Over the months, we had been “penny pinching” and eventually saved up enough for a small down payment on an older home. Six months after our first anniversary, we moved into a 1400-sq ft, 3 bedroom 1950’s home of our own! Now, we had the obligation of mortgage payments every month. Changes were going on a my job, but with our new debt, I had to stay employed. I began to be bitter about being required to leave my home everyday, with a now long-commute, to sit at a desk. I longed to be home, planting a garden, sewing quilts, and having babies.
Then, when I had a breast lump tested (benign!), and Calvin was hospitalized for appendicitis, it became very clear how dependent we were upon every paycheck (and how tied I was to my job!). Even though I was needed at home to care for Calvin during his recovery, my employer demanded that I be in the office. I was being put in the position of having to submit to my employer, rather than honor my husband, in order to maintain our lifestyle. (Plus, now we had hospital bills to pay!) Unfortunately, the employer won. By then, the “simple life” dreams were nearly forgotten.
A couple months later (weeks after we attended an adoption seminar!), we discovered the thrilling news: I was pregnant! We began dreaming of cloth diapering, a Bradley birth, little homemade clothes, and organic baby food. The dreams of a simple life began to reappear.
Then, at 3-months pregnant, we discovered our baby’s heart had stopped beating. I was admitted for an emergency D&C, and sent home to complete the miscarriage. Our reading on the Bradley method was incredibly valuable, as we suffered through this process alone at home. Regrettably, we allowed our grief to push us even farther apart, as we didn’t know how to survive at our jobs (and act “socially appropriate” in public), and to go through the grief we undeniably felt. (Although, people around us were telling us all the nonsensical things such as “It was for the best.” “You weren’t really parents, yet, anyway.” etc.) The “simple living” dreams were boxed up again.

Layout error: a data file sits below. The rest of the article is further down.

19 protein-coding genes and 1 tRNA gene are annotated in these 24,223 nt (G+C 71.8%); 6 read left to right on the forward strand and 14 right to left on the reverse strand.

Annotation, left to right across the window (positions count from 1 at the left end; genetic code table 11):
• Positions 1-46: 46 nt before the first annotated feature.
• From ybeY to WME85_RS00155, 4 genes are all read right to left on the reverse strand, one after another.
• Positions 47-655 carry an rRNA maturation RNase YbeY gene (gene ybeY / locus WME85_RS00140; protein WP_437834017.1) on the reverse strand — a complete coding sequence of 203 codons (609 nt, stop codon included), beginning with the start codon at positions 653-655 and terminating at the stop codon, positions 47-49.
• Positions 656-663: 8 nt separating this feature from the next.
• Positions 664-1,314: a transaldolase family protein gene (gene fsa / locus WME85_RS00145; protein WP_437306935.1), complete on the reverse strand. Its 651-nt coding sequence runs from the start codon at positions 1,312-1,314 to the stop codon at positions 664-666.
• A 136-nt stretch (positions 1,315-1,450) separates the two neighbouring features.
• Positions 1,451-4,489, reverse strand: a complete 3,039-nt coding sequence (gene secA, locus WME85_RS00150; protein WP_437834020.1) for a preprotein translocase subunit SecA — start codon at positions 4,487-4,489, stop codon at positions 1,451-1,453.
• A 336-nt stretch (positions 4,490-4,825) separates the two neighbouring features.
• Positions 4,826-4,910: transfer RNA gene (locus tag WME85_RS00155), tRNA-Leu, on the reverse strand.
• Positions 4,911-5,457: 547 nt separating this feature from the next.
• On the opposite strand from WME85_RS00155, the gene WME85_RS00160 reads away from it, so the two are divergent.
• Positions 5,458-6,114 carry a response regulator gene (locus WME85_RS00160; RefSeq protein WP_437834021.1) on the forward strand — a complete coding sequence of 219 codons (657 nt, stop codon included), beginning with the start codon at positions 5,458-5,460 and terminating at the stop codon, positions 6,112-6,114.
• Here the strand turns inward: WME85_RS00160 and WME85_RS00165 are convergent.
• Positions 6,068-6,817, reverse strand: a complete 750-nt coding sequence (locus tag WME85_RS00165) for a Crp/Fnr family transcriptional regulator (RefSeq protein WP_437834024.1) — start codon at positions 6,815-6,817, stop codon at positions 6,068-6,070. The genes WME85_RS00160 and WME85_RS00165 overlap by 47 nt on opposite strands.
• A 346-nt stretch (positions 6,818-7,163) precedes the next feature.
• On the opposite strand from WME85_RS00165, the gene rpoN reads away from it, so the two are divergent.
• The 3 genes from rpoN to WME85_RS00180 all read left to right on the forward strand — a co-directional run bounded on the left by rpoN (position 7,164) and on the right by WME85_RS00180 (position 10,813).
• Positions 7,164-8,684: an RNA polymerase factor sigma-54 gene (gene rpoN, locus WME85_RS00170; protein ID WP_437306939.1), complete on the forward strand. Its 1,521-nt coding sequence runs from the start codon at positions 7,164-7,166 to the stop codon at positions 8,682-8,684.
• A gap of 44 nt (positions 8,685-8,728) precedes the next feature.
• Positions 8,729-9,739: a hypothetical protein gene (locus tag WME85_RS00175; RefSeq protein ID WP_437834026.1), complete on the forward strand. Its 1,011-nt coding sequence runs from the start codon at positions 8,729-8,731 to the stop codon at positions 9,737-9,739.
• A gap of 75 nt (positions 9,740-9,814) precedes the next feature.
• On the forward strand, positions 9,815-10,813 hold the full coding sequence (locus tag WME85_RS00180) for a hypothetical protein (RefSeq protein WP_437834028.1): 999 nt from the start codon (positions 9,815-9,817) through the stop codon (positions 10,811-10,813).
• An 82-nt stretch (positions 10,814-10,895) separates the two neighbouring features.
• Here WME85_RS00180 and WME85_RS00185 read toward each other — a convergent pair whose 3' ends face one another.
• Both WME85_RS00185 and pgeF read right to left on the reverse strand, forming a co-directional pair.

This unbearable grief, along with our surrounding pressures, continued to discourage us from a life wholly devoted to God. We sought relief and avoidance from our pain; immersing ourselves in individual hobbies and ministries, and chose to use birth control. We started working opposite shifts, and hardly saw each other. However, looking back now, we recognize that this time of grief was a precious growth period, as God refined us, and gave us the empathy for grieving friends. He deepened our souls that year. God also used our home as a haven for hurting friends and family that year, as they sat around our table, and used our guest room.
We jumped into pursuing adoption, and life was brightening up again. (Although, we still harbored unforgiveness against God for our loss.) We spent the 18 months of the adoption journey entirely focusing our life on studying how to raise an adopted child, and working lots of overtime. Halfway through, we discovered I was pregnant again. (Yes, we were still using birth control!) God was pursing us, but we didn’t recognize Him. There was no rejoicing or acknowledgment of this pregnancy. We took a stoic, fatalistic approach.
So, over the next several weeks, when the doctor began puzzling over test results, knowing something was wrong- but unable to identify it- we calmly went through a second miscarriage. This time, there was no D&C, and I discovered (ironically) the joys of natural childbirth. I felt empowered and, finally, “whole” as I delivered without medical assistance of any kind. I felt God’s healing upon my soul, allowing me to recognize that this process of birth was what I was created to do. I peacefully murmured through the contractions, “My body is doing what it is supposed to do.” There was no longer feelings of shame, guilt, incapability, or fear of the worst. God was present, I was forgiven, and I had forgiven Him. The dreams of a “simple life” were re-awakened.